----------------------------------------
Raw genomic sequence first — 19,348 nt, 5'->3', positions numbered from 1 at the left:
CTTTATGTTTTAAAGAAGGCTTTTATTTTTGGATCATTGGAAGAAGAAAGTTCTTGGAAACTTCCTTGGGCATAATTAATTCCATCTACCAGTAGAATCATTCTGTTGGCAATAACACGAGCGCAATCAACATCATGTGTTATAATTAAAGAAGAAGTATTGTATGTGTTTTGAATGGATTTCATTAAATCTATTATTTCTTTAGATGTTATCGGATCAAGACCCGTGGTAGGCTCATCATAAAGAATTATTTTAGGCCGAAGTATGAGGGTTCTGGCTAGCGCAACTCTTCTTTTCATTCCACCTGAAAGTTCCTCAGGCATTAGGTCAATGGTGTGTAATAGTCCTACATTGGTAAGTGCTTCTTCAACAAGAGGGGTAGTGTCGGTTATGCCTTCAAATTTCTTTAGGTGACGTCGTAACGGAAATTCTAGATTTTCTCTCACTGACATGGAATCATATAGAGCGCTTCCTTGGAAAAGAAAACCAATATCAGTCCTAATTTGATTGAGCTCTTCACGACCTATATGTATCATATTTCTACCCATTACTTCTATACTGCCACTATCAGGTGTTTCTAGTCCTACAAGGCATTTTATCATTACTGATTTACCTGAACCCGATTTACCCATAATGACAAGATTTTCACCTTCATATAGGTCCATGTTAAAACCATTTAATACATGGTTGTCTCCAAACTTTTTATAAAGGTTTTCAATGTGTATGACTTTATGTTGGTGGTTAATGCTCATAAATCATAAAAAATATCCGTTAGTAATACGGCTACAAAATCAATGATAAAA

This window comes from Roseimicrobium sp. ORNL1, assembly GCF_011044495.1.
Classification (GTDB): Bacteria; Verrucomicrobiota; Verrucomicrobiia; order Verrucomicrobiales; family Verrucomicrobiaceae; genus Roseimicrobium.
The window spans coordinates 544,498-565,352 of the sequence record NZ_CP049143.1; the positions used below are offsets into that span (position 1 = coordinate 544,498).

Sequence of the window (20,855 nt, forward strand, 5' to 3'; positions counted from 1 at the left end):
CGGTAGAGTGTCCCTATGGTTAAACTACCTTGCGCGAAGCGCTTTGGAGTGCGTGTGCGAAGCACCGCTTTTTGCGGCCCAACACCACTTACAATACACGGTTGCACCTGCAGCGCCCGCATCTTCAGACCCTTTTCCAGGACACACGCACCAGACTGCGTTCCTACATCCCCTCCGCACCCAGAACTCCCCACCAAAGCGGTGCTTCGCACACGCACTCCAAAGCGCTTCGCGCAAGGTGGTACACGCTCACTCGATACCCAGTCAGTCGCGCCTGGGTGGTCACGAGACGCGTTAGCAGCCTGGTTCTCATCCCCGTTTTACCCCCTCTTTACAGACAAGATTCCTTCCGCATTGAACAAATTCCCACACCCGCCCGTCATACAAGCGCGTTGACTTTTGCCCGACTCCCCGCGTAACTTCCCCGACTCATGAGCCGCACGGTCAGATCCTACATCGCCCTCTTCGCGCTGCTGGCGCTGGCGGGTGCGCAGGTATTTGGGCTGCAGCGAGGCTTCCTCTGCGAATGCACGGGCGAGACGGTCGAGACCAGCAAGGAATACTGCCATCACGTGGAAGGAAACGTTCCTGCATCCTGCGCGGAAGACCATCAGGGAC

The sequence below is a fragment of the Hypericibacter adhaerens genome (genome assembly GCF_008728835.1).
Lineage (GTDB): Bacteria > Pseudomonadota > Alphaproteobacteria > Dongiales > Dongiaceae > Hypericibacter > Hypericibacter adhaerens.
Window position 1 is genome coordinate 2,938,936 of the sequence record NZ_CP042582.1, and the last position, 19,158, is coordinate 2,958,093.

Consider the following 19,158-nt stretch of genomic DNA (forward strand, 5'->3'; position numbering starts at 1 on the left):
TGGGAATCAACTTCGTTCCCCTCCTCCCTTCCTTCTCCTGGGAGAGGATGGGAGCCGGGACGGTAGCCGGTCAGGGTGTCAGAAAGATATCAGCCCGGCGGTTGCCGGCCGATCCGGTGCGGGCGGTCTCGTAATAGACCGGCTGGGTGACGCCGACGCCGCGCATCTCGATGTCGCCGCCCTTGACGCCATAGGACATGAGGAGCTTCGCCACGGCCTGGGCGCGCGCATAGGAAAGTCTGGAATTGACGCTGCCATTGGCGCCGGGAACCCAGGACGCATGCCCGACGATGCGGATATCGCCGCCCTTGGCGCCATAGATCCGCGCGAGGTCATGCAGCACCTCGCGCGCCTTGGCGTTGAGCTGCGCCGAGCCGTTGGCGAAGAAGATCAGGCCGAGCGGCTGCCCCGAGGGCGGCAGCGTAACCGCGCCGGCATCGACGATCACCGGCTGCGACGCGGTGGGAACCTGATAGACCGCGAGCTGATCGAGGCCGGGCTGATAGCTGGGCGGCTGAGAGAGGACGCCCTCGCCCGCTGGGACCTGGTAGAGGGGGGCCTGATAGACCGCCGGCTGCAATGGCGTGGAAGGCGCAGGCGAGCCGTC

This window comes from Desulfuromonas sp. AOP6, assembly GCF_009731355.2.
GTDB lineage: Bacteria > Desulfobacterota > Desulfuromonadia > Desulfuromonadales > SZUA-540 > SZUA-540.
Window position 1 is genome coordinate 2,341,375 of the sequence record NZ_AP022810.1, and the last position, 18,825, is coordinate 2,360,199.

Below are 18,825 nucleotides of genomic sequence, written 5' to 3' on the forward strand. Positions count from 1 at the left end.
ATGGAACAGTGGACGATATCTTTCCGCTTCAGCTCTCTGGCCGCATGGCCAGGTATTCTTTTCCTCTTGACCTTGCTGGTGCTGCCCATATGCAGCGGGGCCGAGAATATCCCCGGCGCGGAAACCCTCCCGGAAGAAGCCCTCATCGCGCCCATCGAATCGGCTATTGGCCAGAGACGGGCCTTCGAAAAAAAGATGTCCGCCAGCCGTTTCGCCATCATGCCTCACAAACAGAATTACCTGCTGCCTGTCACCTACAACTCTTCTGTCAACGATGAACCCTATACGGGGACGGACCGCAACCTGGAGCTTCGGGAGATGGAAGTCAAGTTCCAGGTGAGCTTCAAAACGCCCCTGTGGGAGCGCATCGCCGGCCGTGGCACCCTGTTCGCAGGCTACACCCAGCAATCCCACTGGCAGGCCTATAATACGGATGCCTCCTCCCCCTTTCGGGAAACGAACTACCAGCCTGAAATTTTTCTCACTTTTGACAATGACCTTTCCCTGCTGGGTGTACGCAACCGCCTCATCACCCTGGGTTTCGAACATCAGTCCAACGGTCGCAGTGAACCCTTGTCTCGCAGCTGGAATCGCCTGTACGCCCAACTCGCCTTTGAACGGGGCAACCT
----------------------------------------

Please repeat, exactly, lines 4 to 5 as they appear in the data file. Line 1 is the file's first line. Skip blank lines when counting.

Classification (GTDB): Bacteria; Verrucomicrobiota; Verrucomicrobiia; order Verrucomicrobiales; family Verrucomicrobiaceae; genus Roseimicrobium.
The window spans coordinates 544,498-565,352 of the sequence record NZ_CP049143.1; the positions used below are offsets into that span (position 1 = coordinate 544,498).